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I'm trying to fix an "explicit specialization in non-namespace scope" error using the method described in this post. So I managed to move the templated functions into a separate namespace, and I'm calling these functions from my class (see the code below).

The code now compiles, however I'm getting linker errors " already defined in main.obj" for all the functions in the namespace. I thought that adding #ifndef STYLE_H at the top would prevent the namespace from being included multiple times or am I missing something? How can I fix this error?

Below is my code (simplified):

#ifndef STYLE_H
#define STYLE_H

namespace hanzi {

namespace styleUtil {

    template <class T> 
    T get(const QString& name, T defaultValue = T(), const Style* style = NULL, const Style* baseStyle = NULL) {    
        // ...
    }

    template <> 
    QColor get<QColor>(const QString& name, QColor defaultValue, const Style* style, const Style* baseStyle) {  
        // ...
    }

    template <> 
    ImagingEffect get<ImagingEffect>(const QString& name, ImagingEffect defaultValue, const Style* style, const Style* baseStyle) { 
        // ...
    }

}

class Style : public QObject {

    Q_OBJECT

public:

    explicit Style(const QString& filePath);

    template <class T> 
    T get(const QString& name, T defaultValue = T()) const {
        return styleUtil::get<T>(name, defaultValue, this, baseStyle_);
    };

};

}

#endif // STYLE_H
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The word "namespace" in the error doesn't mean what you think. Instead, you should read it as "You cannot add specialisations to a class definition". –  Kerrek SB Mar 17 '12 at 9:33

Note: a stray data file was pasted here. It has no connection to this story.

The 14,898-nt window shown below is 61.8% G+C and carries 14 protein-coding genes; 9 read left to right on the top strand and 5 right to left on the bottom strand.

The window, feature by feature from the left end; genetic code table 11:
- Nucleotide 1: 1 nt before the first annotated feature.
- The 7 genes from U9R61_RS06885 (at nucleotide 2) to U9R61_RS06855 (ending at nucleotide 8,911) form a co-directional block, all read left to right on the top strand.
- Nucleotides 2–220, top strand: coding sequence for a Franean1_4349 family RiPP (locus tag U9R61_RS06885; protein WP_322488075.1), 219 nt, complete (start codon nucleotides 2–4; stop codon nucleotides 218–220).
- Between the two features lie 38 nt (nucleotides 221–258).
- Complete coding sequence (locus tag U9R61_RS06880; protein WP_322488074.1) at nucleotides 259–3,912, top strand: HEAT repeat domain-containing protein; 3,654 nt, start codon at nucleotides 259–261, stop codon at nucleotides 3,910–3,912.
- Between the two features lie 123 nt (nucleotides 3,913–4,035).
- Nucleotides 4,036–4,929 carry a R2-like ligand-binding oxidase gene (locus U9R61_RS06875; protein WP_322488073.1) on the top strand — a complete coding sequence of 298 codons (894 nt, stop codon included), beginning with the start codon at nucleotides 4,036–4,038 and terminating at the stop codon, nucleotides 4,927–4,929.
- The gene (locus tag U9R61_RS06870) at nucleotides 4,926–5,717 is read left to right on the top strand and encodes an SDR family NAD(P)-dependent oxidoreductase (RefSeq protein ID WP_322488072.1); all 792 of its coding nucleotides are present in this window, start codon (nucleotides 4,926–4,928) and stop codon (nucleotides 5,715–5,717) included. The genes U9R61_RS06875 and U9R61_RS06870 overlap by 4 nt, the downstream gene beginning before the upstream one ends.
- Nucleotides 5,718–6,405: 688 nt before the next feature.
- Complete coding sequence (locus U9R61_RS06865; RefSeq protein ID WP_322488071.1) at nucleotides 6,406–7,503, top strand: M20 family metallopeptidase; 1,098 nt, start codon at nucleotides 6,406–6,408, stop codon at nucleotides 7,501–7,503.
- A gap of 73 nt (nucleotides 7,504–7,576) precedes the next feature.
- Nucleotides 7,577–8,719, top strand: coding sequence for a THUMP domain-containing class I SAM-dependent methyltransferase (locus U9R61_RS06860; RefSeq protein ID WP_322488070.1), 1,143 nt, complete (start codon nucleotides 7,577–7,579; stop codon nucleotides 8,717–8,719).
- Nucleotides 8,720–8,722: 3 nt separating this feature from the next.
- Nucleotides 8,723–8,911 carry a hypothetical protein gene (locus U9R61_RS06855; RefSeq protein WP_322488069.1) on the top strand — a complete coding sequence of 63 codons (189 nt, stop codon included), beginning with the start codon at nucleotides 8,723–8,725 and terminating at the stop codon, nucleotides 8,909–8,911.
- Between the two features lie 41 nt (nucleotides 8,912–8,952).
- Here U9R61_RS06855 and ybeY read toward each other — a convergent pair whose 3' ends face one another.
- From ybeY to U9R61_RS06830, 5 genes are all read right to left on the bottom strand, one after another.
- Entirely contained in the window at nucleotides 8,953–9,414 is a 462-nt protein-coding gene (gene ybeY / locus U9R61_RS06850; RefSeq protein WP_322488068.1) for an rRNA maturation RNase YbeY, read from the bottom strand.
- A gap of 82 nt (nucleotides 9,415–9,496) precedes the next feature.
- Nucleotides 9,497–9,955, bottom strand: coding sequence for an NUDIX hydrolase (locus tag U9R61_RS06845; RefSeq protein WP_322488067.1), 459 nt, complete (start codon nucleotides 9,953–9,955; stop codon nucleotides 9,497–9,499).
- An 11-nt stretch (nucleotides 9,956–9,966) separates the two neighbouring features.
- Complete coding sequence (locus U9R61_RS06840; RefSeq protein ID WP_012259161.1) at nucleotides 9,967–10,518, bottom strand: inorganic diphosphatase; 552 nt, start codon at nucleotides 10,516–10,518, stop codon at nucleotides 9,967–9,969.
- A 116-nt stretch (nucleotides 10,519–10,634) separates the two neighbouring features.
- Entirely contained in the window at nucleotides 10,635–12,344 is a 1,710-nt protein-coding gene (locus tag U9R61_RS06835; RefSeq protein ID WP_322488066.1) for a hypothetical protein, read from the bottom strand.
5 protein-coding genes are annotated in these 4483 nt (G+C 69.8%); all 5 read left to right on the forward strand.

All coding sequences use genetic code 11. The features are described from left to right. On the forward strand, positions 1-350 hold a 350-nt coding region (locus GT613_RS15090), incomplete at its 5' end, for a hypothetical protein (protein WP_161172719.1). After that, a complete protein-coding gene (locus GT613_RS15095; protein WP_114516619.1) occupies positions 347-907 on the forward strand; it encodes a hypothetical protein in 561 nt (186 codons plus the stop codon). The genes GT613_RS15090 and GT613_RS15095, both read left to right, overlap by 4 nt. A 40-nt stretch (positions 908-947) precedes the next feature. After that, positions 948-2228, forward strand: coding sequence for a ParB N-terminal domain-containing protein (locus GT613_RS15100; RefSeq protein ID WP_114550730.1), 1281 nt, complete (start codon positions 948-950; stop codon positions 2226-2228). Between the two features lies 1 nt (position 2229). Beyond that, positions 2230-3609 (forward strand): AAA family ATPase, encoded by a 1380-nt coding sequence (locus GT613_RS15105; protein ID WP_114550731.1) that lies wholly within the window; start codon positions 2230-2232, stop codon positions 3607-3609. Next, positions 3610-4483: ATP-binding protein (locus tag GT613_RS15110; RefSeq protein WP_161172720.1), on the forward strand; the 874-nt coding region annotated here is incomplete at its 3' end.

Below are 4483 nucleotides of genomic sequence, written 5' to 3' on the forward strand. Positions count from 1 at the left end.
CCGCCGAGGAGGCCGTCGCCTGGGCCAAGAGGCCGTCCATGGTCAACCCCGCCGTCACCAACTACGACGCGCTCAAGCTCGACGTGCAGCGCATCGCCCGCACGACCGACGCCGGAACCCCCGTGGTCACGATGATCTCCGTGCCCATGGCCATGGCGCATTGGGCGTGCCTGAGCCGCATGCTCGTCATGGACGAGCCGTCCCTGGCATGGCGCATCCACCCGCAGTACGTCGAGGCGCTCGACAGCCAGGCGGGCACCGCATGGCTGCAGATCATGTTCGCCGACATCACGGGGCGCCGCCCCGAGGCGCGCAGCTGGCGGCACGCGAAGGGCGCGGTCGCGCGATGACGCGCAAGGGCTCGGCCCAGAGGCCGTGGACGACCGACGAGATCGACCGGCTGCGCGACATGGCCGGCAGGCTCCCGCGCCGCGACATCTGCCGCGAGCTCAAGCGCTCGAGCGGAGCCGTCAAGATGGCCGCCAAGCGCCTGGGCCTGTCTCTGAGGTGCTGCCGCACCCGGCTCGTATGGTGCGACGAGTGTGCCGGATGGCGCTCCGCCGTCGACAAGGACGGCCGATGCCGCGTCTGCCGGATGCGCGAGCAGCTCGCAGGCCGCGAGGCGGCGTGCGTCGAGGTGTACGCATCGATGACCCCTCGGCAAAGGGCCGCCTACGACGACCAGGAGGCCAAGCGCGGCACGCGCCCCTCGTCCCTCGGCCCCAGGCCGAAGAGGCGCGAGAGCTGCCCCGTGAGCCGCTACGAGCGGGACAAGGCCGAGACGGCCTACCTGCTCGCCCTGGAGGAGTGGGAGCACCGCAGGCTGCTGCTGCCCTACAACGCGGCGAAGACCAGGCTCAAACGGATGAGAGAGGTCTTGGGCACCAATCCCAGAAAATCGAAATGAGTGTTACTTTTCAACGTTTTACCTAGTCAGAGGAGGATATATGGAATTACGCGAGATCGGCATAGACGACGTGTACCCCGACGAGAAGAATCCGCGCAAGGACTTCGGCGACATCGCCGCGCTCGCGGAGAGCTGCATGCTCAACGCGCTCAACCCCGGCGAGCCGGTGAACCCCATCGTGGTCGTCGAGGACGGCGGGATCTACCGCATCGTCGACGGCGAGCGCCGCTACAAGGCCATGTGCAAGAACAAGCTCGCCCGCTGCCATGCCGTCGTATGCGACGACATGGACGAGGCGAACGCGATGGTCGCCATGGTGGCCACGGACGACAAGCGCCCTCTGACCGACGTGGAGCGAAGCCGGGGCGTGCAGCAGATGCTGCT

@Laurent Are you missing a forward declaration of Style? –  selalerer Mar 17 '12 at 9:41

2 Answers 2

up vote 2 down vote accepted

Regarding the original error,

I'm trying to fix an "explicit specialization in non-namespace scope" error

What that error means is that you cannot define member function template specializations inside a class definition. I.e. the following would be illegal:

struct Bar
{
    template <typename T> void boo() { }
    // template <> void boo<char>() { boo<int>(); }  // Error! Cannot specialize here
};

However, this is solved by simply placing the specialisation outside the class definition:

template <> void Bar::boo<char>() { boo<int>(); }  // Good.

(The latter position of the specialization is "at namespace scope", for example at global scope, which is what the error message wanted to tell you to do.)

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A full specialization of a function template is no longer a template: it is a function.

As such, when you define it in a header, you need to add the keyword inline.

inline changes the behavior of C++'s "One Definition Rule" (ODR). Essentially, with inline the function must be defined in every translation unit where it’s used, and those definitions must be effectively equal. Both accomplished by placing the definition in a header file.

inline also serves as a hint about optimization, but that second meaning is not guaranteed.

Also note, so this answer does not mislead you, there is no such thing as a partial specialization of a function template.

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